Since the start of 2019 the exchange rate has moved from J$127.72 per US$ to J$136.70 per US$ on February 6th, 2019. This represents a movement of approximately 7% in a little over five weeks. According to the Governor of the BOJ, Brian Wynter, this bout of depreciation has been driven not just by the standard consumption and commercial activities but from demand stemming from large US dollar denominated capital market transactions. Collectively, this has led to the recent spike in the demand for hard currency in local foreign exchange markets. The Governor also assert-ed that this demand is a positive signal for the economy and that there is no shortage of US dollars locally.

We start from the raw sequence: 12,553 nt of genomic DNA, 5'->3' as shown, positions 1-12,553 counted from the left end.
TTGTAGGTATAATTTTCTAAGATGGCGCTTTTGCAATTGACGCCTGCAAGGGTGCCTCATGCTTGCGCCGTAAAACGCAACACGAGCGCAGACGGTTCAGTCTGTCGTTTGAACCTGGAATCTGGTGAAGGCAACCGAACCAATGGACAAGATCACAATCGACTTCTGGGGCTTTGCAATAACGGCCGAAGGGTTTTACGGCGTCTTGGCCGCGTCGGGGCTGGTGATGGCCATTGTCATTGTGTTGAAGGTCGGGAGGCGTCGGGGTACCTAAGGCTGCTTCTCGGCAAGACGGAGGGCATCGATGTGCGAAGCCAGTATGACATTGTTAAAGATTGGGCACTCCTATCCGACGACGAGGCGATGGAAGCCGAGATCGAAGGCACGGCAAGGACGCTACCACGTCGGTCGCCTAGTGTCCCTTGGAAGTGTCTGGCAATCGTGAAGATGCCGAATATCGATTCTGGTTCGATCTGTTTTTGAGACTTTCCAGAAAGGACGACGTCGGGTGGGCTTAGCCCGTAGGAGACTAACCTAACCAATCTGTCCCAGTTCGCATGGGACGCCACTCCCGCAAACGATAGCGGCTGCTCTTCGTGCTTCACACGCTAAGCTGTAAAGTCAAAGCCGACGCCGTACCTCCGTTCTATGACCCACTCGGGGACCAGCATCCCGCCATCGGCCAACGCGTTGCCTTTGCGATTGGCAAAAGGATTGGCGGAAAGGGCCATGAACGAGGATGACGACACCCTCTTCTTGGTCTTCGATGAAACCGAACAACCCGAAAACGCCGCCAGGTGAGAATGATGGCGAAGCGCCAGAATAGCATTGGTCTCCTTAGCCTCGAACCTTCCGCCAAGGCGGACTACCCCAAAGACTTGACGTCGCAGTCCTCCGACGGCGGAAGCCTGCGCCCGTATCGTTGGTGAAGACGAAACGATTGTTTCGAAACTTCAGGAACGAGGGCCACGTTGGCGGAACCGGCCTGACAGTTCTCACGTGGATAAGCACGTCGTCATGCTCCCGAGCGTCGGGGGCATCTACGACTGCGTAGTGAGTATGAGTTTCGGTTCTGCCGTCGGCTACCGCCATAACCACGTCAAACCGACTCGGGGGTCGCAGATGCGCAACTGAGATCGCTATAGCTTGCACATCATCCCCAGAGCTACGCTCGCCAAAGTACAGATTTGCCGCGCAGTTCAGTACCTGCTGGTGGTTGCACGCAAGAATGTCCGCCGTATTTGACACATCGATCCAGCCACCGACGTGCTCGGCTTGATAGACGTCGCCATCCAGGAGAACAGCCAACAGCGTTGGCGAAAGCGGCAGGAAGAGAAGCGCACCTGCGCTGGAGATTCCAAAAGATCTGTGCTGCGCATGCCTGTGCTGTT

On February 1st 2019, the BOJ executed their second flash sale for the year of US$30M through B-FXITT (BOJ Foreign Exchange Intervention Trading Tool). A flash sale is an auction that involves the sale of foreign currency to eligible bidders to satisfy a sudden change in market dynamics. On February 4, 2019 the BOJ sold US$30M to the market through a flash sale. However, on the fol-lowing day the BOJ released their four-week schedule which indicated that the central bank would not be buying or selling USD through the standard operations of B-FXITT up to the 27th of Febru-ary 2018. On February 6th 2019, the BOJ sold an additional US$20M to the market through a flash sale. The BOJ’s objectives include the enhancement of the transparency of the local foreign ex-change market and the maintenance of the value of the Jamaican dollar. The central bank has used B-FXITT along with its inflation targeting policy to achieve this in recent times. We anticipate continued 2-way movement in the FX rate due to the inflation differential between Jamaica and its main trading partner, the United States (US) and local demand and supply dynamics.